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The Keene Unitarian Universalist Church has two different architectural styles since it was built in the late 19th century, with an addition in the mid-20th century, according to the N.H. Department of Natural and Cultural Resources.

The Keene Unitarian Universalist Church on Washington Street is among the latest inclusions on the N.H. State Register of Historic Places.

The N.H. Department of Natural and Cultural Resources announced the listing, along with five others, Monday.

The church has two different architectural styles, as it was built in the late 19th century and saw an addition in the mid-20th century, according to a news release from the department — each time featuring a different New Hampshire-sourced material.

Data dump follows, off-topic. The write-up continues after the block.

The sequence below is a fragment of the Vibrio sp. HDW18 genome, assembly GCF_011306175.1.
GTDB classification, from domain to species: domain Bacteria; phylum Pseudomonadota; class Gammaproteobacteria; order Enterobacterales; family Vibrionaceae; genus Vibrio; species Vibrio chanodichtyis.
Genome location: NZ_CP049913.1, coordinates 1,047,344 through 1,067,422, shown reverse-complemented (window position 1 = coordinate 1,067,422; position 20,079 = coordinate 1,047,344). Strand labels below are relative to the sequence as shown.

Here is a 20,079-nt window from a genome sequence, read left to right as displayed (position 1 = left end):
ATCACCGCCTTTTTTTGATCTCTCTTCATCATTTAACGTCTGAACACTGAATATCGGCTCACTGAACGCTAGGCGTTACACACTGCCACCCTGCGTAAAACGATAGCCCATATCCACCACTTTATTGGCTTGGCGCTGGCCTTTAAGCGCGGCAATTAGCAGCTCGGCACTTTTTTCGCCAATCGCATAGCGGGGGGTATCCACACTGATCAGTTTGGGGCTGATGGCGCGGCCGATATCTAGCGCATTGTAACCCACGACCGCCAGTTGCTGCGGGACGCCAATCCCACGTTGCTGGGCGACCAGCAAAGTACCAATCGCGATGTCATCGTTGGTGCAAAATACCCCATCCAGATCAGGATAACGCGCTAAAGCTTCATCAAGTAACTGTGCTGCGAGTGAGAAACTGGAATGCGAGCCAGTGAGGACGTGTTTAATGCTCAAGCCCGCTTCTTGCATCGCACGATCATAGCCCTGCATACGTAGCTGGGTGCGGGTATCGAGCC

“The 1894 church’s Gothic Revival elements are made from granite quarried at the nearby Roxbury Granite Company; they harmonize with the church’s Tudor-style stucco gables and diamond-paned leaded glass windows,” the release says. “An attached contemporary-style education wing, added in 1959-60, incorporates Kalwall, a prefabricated exterior material still made in Manchester, N.H.”

The congregation was founded in 1824 and had its first church at the corner of Main and Church streets, before moving to the current building at 69 Washington St. after its construction in 1894, according to the church’s website.

In addition to signifying historical importance, inclusion on the state’s historic places register can qualify a property for state assistance for preservation work, along with some relief from various code regulations, according to the N.H. Division of Historical Resources.

Paul Cuno-Booth can be reached at 352-1234, extension 1409, or pbooth@keenesentinel.com. Follow him on Twitter @PCunoBoothKS.